The Artcore neck shape has this short feel and you can play quickly on the neck without any difficulties. It’s thin and comfortable. As mentioned, the tapering on the neck is perfect, so players can move up and down easily.
Overall, the guitar is lightweight, but you won’t feel that it’s fragile. For long hours of playing, I forget that I’m playing a hollowbody guitar. It seems very compact with enough support for playing fast and long. It doesn’t feel heavier on the wrist and shoulders, even for long hours of non-stop playing.
However, out of the box, it has very low action and you might need to upgrade the strings. Although it’s good to play the guitar with low action, the G-string usually touches the frets and causes some buzzing and noise.
There are two wheels underside the bridge that you can adjust. Yet, if you don’t feel confident to adjust it yourself, it’s best to consult a guitar tech to do the setup for you.
The strings, on the other hand, you can change the .10’s to .11’s flat wound strings, as I did. But, this isn’t a straightforward process because it has a floating bridge. One wrong move and the intonation will be out. So, it’s still wise to consult a professional luthier.
Once everything is set, the strings stay in tune so well because of the reliable tuners from Ibanez. This is one of the advantages of the Ibanez AF75 from the rest of the hollowbody guitars. So, after a rigorous setup of the guitar, you can play it well — like you’re having a premium guitar.
With the right setup of the bridge, the strings and the action, you’ll get nice-sounding guitar even if you don’t plug it into an amp. The trapezoid tailpiece and the floating bridge combo provide open and airy sound that’s light to the ears. So, you can achieve jazz and blues tones, like those in the 50s, 60s, and 70s.
While the guitar is perfect for rock, I found out that the pickups are not that reliable, especially when attempting to produce hard rock or metal. If your preferences are geared towards heavy metal, either you’ll update the pickups or find another guitar that fits the purpose.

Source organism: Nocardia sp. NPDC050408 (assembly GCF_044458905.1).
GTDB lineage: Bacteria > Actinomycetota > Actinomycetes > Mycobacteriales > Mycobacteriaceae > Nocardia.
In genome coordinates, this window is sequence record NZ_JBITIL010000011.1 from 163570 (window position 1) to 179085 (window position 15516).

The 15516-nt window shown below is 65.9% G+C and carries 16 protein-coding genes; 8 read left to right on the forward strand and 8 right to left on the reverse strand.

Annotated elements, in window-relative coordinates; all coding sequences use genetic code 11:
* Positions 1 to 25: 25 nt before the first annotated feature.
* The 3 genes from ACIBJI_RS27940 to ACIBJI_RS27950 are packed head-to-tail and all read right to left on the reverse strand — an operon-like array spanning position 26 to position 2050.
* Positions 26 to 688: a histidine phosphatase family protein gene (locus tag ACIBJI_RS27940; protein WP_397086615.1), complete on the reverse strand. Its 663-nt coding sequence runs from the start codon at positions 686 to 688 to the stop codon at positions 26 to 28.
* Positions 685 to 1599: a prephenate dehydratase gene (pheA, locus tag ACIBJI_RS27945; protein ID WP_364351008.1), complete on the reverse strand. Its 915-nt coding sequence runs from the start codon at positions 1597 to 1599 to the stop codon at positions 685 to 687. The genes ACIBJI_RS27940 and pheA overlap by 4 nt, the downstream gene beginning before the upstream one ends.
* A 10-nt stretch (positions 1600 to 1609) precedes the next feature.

Also, I’d like to reiterate that this guitar might not be good for stage performance or when you need to crack up the volume. It tends to produce some feedback.
Sound-wise, it’s an outstanding guitar. Aside from the open and airy sound, you’ll get clear, fresh and crisp sound without the edgy feeling of the Strat.
Value for Money
Ibanez AF75 is among the most affordable hollowbody guitars with some exciting features. If you’re a professional or have played a few electric guitars before, it’ll be easy for you to do a few tweaks to make the guitar playable. But, if you’re a newbie, you need to go to your local store and have it set up.
I found other guitars at the same price that’s more playable and has everything on spot out of the box. The Ibanez AF73, for example, is offered at the same price, but doesn’t require much setup. Though this guitar isn’t totally a waste of time and money, I think this guitar doesn’t give much value to my money.
There are a lot of good things in this guitar, as well as the ‘not so good’ aspects. It’s a quite versatile guitar that accommodates different genre, including jazz, rock, and blues. The neck and fretboard are excellent to keep you playing for longer hours.
There are also things you need to look into including the action, strings, the intonation, and the pickups. Additionally, you may also need a professional luthier to set it up for you to get the sound and performance it promises. It’s a capable guitar that needs extra attention before you can maximize its fullest potential.